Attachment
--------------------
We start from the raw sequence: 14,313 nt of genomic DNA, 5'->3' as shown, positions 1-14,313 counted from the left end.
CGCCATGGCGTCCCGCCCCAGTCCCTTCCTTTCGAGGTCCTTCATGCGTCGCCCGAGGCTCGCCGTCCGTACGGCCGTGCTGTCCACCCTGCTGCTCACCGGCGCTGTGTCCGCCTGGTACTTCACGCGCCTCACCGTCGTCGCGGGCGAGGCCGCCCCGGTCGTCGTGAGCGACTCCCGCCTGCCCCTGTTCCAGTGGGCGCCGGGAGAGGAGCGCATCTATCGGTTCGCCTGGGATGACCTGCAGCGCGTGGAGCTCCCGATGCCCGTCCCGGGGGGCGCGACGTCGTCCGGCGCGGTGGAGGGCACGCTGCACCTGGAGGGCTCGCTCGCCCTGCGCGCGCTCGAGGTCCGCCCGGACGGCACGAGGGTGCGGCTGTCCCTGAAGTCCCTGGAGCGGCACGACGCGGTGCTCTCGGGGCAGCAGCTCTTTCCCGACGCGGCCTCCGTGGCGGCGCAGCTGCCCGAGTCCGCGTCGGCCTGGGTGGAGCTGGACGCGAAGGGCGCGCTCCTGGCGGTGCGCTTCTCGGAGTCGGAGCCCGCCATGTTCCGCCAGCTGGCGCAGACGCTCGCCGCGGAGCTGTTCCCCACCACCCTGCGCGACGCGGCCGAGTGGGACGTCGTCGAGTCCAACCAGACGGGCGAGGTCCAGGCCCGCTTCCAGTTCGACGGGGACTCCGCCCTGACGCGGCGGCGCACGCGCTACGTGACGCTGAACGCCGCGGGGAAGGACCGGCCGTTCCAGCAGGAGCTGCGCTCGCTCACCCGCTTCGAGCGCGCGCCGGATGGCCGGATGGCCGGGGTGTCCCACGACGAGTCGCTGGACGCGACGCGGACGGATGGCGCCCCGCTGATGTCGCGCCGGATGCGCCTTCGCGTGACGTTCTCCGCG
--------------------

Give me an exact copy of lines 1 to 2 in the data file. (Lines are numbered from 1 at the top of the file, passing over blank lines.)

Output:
We start from the raw sequence: 14,313 nt of genomic DNA, 5'->3' as shown, positions 1-14,313 counted from the left end.
CGCCATGGCGTCCCGCCCCAGTCCCTTCCTTTCGAGGTCCTTCATGCGTCGCCCGAGGCTCGCCGTCCGTACGGCCGTGCTGTCCACCCTGCTGCTCACCGGCGCTGTGTCCGCCTGGTACTTCACGCGCCTCACCGTCGTCGCGGGCGAGGCCGCCCCGGTCGTCGTGAGCGACTCCCGCCTGCCCCTGTTCCAGTGGGCGCCGGGAGAGGAGCGCATCTATCGGTTCGCCTGGGATGACCTGCAGCGCGTGGAGCTCCCGATGCCCGTCCCGGGGGGCGCGACGTCGTCCGGCGCGGTGGAGGGCACGCTGCACCTGGAGGGCTCGCTCGCCCTGCGCGCGCTCGAGGTCCGCCCGGACGGCACGAGGGTGCGGCTGTCCCTGAAGTCCCTGGAGCGGCACGACGCGGTGCTCTCGGGGCAGCAGCTCTTTCCCGACGCGGCCTCCGTGGCGGCGCAGCTGCCCGAGTCCGCGTCGGCCTGGGTGGAGCTGGACGCGAAGGGCGCGCTCCTGGCGGTGCGCTTCTCGGAGTCGGAGCCCGCCATGTTCCGCCAGCTGGCGCAGACGCTCGCCGCGGAGCTGTTCCCCACCACCCTGCGCGACGCGGCCGAGTGGGACGTCGTCGAGTCCAACCAGACGGGCGAGGTCCAGGCCCGCTTCCAGTTCGACGGGGACTCCGCCCTGACGCGGCGGCGCACGCGCTACGTGACGCTGAACGCCGCGGGGAAGGACCGGCCGTTCCAGCAGGAGCTGCGCTCGCTCACCCGCTTCGAGCGCGCGCCGGATGGCCGGATGGCCGGGGTGTCCCACGACGAGTCGCTGGACGCGACGCGGACGGATGGCGCCCCGCTGATGTCGCGCCGGATGCGCCTTCGCGTGACGTTCTCCGCG